Star Tribune Review: TU Dance 2015 Fall Concert

Star Tribune | STAGE & ARTS | NOVEMBER 22, 2015 — 9:15PM

TU Dance troupe taut with an urban edge
REVIEW: World premiere “Vibrations” is an ode to life in the modern city.

By CAROLINE PALMER Special to the Star Tribune

Shades of light and darkness define TU Dance’s fall season, which opened Friday night at the O’Shaughnessy in St. Paul. The troupe, led by Toni Pierce-Sands and Uri Sands, continues its record of delivering programs filled with variety, innovation and social commentary.

The world premiere “Vibrations, Sightglass San Francisco” is an ode to city living with sections titled “Morning Coffee,” “Power Lunch” and “Happy Hour.” But choreographer Uri Sands adds a distinct 21st-century twist to this suite set to sparkling Charles Mingus jazz compositions. His dancers are constantly in motion, their heads bobbing and twitching, their bodies unsettled and yearning for the digital pulse as they search for rhythmic connections.

Of note is a trio for Darwin Black, Randall Riley and Alexis Staley, all buttoned up and ready to conquer the financial district. They stomp to the flamenco-inspired beats, agitated as bulls locked up in a pen. All three are stylish and cool yet itching to seal a deal. But Sands directs the talents of these exquisite dancers away from the obvious power play, directing them into soaring leaps and long-limbed looseness. They have a higher purpose.

Italo-Canadian dancer/choreographer Gioconda Barbuto, in collaboration with the dancers, created the world premiere “Footprint” for TU through a 2015 Mc­Knight International Artist Fellowship. The piece offers a stark and poignant contrast in mood to Sands’ “Vibrations” — edgy and industrial, propelled by Gabriel Prokofiev’s taut score.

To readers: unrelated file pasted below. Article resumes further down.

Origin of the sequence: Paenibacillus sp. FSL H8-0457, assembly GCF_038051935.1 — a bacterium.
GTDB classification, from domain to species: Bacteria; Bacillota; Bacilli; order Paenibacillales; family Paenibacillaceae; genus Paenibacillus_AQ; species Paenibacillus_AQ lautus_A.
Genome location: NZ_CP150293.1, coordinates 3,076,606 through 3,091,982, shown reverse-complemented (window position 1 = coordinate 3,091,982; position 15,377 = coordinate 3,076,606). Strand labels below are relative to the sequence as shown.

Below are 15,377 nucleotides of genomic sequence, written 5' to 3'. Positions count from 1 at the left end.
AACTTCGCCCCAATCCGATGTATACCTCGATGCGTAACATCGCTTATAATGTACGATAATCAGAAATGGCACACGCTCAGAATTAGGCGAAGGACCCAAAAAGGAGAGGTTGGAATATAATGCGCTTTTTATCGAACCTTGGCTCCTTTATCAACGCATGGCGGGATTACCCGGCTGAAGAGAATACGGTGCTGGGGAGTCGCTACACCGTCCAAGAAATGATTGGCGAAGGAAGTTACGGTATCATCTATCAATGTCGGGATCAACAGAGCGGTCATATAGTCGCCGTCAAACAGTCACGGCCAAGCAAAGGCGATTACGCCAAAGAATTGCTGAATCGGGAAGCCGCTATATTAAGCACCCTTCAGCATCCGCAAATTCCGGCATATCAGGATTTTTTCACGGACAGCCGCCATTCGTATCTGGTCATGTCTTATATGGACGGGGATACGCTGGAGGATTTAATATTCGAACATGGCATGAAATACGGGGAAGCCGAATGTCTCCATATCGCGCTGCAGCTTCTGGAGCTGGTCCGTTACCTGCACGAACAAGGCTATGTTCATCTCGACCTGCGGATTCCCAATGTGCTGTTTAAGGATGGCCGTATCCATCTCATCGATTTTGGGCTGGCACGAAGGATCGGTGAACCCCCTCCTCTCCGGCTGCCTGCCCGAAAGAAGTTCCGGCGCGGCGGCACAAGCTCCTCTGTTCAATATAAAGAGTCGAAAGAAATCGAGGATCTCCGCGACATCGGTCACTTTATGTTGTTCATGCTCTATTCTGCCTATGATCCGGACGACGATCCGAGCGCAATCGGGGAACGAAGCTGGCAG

Barbuto, whose bio includes an early stint with Minnesota Dance Theatre before joining Les Grands Ballets Canadiens de Montréal and Nederlands Dans Theater III, is aggressive with her dance-making in the best possible way. The TU company members embrace her fearlessness without hesitation.

The program closes with Sands’ “January: Part I” and “January: Part II” (2012). Whether or not he intended the reference, this work could be an update of “The Rite of Spring.” The 1913 work by Ballets Russes, set to Igor Stravinsky’s raging score, spoke to the end of innocence and the feral ferocity of ritual.

Sands conjures an equally bleak picture — his dancers are hunched and huddled in packs, propelled by the metallic waves of Brian McBride and Amon Tobin’s music. They whirl like dervishes and yet are also broken people navigating a dystopian world. Art should unsettle and reflect its troubled times. “The Rite of Spring” certainly did. Sands understands this, too.

Caroline Palmer is a Twin Cities dance writer.

Toni & Uri Honored as 2015 USA Fellows

TU Dance founders Toni Pierce-Sands and Uri Sands were among 37 new USA Fellows for 2015 announced today by United States Artists (USA). As one of the leading honors for artists in the United States, each artist or collaborative receives an award of $50,000 to support their practice and professional development, opening up exciting creative possibilities through the transformative power of unrestricted financial support. The 37 recipients of this year’s awards were selected from over 400 nominated artists living in the United States and US Territories and were chosen by panels of expert peers in each artistic discipline. “USA Fellowships are awarded to innovative artists of all ages and at all stages of their careers, who are nominated for their commitment to excellence and the enduring potential of their work,” said United States Artists CEO Carolina García Jayaram. “We are honored to present this year’s Fellows, a group of artists who were selected through a rigorous, highly competitive process.”

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